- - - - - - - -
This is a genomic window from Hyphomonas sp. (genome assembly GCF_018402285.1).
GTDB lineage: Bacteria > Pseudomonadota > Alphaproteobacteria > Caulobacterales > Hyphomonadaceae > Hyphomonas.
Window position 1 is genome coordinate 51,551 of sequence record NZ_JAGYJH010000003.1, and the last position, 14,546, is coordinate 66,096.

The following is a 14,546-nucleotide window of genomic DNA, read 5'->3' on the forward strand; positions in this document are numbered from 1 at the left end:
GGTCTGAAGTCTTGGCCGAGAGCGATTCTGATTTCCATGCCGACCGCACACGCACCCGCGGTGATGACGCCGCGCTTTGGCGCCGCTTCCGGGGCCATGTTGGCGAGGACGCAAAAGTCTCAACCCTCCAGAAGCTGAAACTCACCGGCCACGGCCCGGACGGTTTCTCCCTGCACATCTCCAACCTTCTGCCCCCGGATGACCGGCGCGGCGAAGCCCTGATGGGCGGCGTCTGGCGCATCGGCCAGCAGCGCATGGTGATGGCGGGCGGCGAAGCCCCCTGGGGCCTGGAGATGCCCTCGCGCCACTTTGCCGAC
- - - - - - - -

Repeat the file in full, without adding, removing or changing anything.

This is a genomic window from Hyphomonas sp. (genome assembly GCF_018402285.1).
GTDB lineage: Bacteria > Pseudomonadota > Alphaproteobacteria > Caulobacterales > Hyphomonadaceae > Hyphomonas.
Window position 1 is genome coordinate 51,551 of sequence record NZ_JAGYJH010000003.1, and the last position, 14,546, is coordinate 66,096.

The following is a 14,546-nucleotide window of genomic DNA, read 5'->3' on the forward strand; positions in this document are numbered from 1 at the left end:
GGTCTGAAGTCTTGGCCGAGAGCGATTCTGATTTCCATGCCGACCGCACACGCACCCGCGGTGATGACGCCGCGCTTTGGCGCCGCTTCCGGGGCCATGTTGGCGAGGACGCAAAAGTCTCAACCCTCCAGAAGCTGAAACTCACCGGCCACGGCCCGGACGGTTTCTCCCTGCACATCTCCAACCTTCTGCCCCCGGATGACCGGCGCGGCGAAGCCCTGATGGGCGGCGTCTGGCGCATCGGCCAGCAGCGCATGGTGATGGCGGGCGGCGAAGCCCCCTGGGGCCTGGAGATGCCCTCGCGCCACTTTGCCGAC